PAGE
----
Big Fish expanding in sea of casual game lovers

Big Fish Games is diving into more countries as the sea of casual game lovers grows exponentially worldwide.

The company behind "Mystery Case Files" is adding Brazilian, Portuguese, Danish, Dutch, Italian, and Swedish language websites in a move to enlarge its customer base.

Seattle-based Big Fish is on track to easily top 100 million dollars in revenue this year, with more than half of the money coming from outside the United States.

Big Fish has offerings in France, Spain, Germany, and Japan and bills itself as the top online subscription service for casual games played on computers.

Women ranging in age from 25 to 65 years old make up about 80 percent of Big Fish customers, with the company's core audience described as "moms and kids."

"Our games are easy to play, hard to master and as a result fairly addictive," Lewis said while discussing the appeal of Big Fish titles in genres including puzzles, strategy, board games and brain teasers.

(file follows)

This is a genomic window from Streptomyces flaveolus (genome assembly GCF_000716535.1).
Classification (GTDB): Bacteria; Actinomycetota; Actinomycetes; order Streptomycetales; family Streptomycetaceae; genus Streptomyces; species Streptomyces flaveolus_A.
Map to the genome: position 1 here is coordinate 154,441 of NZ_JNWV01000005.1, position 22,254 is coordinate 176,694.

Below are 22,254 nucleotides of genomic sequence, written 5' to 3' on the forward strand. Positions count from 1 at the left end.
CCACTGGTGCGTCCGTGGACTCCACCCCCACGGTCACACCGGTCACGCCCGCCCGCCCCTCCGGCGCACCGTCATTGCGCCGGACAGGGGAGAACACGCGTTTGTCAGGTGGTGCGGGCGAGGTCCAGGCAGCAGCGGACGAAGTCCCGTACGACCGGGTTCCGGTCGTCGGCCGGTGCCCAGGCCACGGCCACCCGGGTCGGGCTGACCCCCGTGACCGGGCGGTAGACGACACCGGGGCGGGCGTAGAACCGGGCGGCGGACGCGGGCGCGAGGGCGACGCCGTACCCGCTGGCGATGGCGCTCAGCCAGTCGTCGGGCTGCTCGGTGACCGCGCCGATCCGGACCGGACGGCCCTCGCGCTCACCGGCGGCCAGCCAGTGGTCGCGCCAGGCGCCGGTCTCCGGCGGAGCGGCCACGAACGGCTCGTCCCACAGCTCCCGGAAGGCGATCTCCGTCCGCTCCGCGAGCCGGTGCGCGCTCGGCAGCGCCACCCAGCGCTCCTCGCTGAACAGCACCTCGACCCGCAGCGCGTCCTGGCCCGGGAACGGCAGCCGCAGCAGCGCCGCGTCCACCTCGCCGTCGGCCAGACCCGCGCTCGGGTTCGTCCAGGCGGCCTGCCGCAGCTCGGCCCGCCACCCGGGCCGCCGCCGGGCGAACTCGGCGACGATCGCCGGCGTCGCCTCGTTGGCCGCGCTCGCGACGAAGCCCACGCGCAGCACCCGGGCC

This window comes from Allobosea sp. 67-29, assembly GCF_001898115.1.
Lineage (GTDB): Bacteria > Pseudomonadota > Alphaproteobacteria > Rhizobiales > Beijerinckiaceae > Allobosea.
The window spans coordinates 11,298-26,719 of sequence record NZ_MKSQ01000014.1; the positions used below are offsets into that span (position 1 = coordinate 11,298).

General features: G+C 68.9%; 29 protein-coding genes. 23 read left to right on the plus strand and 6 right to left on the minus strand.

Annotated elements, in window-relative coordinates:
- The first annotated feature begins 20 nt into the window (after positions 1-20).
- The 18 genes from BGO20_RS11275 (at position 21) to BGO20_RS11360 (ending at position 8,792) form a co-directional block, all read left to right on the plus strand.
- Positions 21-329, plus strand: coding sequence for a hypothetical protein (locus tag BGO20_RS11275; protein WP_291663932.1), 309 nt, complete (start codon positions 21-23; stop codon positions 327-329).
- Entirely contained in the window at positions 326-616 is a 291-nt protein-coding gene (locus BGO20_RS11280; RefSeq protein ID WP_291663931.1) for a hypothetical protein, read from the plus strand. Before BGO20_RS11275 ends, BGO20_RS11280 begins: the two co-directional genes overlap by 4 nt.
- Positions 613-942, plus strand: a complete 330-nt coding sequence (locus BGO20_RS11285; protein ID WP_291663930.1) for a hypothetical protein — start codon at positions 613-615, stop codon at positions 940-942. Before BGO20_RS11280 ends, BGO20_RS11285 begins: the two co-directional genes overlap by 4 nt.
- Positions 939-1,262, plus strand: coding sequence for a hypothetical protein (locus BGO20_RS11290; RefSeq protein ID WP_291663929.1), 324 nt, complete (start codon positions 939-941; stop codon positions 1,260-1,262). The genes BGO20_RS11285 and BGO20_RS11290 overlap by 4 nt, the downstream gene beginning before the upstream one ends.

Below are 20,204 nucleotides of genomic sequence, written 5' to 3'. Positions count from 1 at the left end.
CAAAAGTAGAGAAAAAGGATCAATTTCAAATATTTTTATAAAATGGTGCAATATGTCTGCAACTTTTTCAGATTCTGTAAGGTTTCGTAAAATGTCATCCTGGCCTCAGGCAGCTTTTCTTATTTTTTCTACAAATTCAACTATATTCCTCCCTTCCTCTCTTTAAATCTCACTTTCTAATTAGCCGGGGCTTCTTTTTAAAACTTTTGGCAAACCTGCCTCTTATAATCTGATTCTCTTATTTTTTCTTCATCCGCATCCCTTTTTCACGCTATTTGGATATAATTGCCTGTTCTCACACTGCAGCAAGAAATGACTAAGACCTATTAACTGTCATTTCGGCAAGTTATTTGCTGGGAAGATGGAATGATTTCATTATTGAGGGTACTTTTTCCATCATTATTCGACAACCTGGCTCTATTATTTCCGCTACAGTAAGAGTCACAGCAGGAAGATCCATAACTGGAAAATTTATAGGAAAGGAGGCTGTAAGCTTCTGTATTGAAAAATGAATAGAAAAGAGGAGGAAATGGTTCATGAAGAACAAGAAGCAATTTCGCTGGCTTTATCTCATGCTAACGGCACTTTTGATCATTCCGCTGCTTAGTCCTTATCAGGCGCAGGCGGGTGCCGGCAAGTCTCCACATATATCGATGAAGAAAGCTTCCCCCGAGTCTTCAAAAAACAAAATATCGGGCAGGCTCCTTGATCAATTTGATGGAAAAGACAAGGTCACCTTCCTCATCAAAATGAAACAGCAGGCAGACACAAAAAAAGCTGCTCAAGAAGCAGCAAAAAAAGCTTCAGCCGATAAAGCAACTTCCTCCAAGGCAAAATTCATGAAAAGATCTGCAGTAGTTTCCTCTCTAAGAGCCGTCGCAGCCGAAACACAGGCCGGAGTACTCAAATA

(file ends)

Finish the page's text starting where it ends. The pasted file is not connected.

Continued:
"There is no blood, no violence, no foul language, no advertising," he continued. "We define casual as accessible by anyone, playable by anyone, and reprehensible by no one."

Members of the Big Fish game club typically pay seven dollars to download a game while the price is 10 dollars or more for non-members. More than a billion games have reportedly been distributed from bigfishgames.com.

The eight-year-old firm has a studio but also gets titles from hundreds of independent developers worldwide. Big Fish club members can try games for free before deciding whether to buy them.

"Historically, games were a guilty pleasure," Lewis said. "Companies like ours have paved the way for consumers to openly embrace their love of casual games."

(c) 2010 AFP

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